We noticed you're browsing in private or incognito mode.

To continue reading this article, please exit incognito mode or log in.

Not an Insider? Subscribe now for unlimited access to online articles.

Rewriting Life

Healthy Snacks

Vaccines you eat will make immunization less painful and more accessible worldwide.

Taking the kids to the doctor can be a battle, especially when they need a shot. But soon children and adults alike could receive vaccines from corn puffs or a jar of baby food.

Edible vaccines grown in corn, bananas or tomatoes could not only make vaccination more convenient in wealthier countries but help global immunization efforts (see “Making Needles Needless,” TR September/October 1998). Barriers to immunization in poor countries include the cost of vaccines and needles, lack of health-care workers and difficulty in refrigerating the doses. Hepatitis B vaccine, which costs 50 cents for each dose, remains out of reach for many of the world’s poor; over 900,000 people die each year from hepatitis B. Producing the vaccine in plants could reduce the cost to less than a penny per dose. And simple food processing like drying and grinding could create nonperishable preparations.

ProdiGene, based in College Station, TX, is working to bring edible vaccines to the marketplace. ProdiGene creates its vaccines by genetically engineering corn to produce bacterial or viral proteins that elicit immune responses when eaten. Last year, the company received a patent covering any viral vaccine produced in any plant. ProdiGene has also filed patents on edible bacterial vaccines, says chief scientific officer John Howard. The company plans to test an E. coli vaccine in humans this year and hopes to do the same for a hepatitis B vaccine early next year.

Lead inventor on the patent is Charles Arntzen, a plant molecular biologist who originated the idea of plant-grown vaccines a decade ago at Texas A&M University. Arntzen, now at Arizona State University, is not affiliated with ProdiGene; the company bought rights to the technology from Texas A&M. Arntzen says the ProdiGene work is interesting, but points out there are other tacks. “Since there is a potential for at least a hundred different vaccines for different viruses, I would expect that there’s not going to be any single technology approach. It’s really going to be disease specific; it’s going to be specific for the population that you’re trying to immunize,” Arntzen says.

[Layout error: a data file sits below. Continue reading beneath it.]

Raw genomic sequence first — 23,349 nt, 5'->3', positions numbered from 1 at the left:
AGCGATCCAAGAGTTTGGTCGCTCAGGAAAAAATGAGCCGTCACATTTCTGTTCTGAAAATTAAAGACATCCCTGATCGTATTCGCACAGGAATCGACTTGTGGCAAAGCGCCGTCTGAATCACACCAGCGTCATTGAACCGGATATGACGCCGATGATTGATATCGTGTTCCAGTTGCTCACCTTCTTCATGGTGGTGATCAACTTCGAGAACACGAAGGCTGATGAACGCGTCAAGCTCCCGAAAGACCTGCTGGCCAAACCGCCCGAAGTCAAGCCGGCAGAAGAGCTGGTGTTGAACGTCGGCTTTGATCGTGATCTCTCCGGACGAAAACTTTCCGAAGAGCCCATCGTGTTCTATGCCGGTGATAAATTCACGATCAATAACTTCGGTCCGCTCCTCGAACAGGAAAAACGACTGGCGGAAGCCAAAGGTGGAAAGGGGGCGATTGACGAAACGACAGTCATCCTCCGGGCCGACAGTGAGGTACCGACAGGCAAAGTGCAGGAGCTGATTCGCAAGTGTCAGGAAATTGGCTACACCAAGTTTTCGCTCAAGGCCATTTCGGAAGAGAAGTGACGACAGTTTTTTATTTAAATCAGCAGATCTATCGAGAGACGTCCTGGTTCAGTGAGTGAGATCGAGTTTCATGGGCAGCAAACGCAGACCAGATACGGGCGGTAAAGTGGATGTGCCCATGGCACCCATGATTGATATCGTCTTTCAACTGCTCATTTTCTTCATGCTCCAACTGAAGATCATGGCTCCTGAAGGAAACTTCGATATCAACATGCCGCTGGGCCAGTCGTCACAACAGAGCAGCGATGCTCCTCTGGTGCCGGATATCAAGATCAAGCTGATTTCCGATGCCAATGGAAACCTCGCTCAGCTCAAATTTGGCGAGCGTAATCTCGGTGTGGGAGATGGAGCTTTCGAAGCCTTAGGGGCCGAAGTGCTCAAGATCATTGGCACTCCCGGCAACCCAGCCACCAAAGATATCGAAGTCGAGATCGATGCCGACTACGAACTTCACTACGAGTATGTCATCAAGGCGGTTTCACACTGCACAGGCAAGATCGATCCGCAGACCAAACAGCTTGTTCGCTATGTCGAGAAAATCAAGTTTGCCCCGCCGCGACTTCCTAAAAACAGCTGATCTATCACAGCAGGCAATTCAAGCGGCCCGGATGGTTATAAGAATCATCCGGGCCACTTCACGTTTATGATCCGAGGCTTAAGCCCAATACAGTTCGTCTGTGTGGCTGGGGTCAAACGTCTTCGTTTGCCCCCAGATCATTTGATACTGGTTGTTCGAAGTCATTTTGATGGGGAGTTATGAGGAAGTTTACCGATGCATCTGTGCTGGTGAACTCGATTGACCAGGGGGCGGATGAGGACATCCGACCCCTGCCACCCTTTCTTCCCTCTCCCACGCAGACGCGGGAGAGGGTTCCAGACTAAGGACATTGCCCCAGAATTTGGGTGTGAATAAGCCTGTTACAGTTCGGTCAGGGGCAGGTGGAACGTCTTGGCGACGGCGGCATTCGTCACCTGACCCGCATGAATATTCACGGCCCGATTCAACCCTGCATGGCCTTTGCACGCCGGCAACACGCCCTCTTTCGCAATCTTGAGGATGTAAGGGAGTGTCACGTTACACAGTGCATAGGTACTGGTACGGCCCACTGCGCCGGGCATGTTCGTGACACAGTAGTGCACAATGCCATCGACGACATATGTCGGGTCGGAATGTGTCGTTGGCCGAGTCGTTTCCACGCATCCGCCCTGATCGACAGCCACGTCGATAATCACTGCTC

Indeed, three separate patents covering edible vaccines issued in 1997 to Washington University in St. Louis are now licensed to Dow AgroSciences. But David Wheat, an analyst at the Boston-based Bowditch Group, says ProdiGene is in a good position. “ProdiGene is reputed to have made sure to have good, tight access to all of the intellectual property they need. They will be able to practice this technology without roadblocks from other companies,” he says.

While a number of academic groups are developing edible vaccines for humans, ProdiGene is the only company pushing ahead with human clinical trials. “We believe that the opportunities are tremendous,” says Howard. “We also know there’s other people looking at it, and what we’d like to do is work with all those other people. We would like to see above all the technology go forward.”

Want to go ad free? No ad blockers needed.

Become an Insider
Already an Insider? Log in.
More from Rewriting Life

Reprogramming our bodies to make us healthier.

Want more award-winning journalism? Subscribe to Insider Basic.
  • Insider Basic {! insider.prices.basic !}*

    {! insider.display.menuOptionsLabel !}

    Six issues of our award winning print magazine, unlimited online access plus The Download with the top tech stories delivered daily to your inbox.

    See details+

    Print Magazine (6 bi-monthly issues)

    Unlimited online access including all articles, multimedia, and more

    The Download newsletter with top tech stories delivered daily to your inbox

You've read of three free articles this month. for unlimited online access. You've read of three free articles this month. for unlimited online access. This is your last free article this month. for unlimited online access. You've read all your free articles this month. for unlimited online access. You've read of three free articles this month. for more, or for unlimited online access. for two more free articles, or for unlimited online access.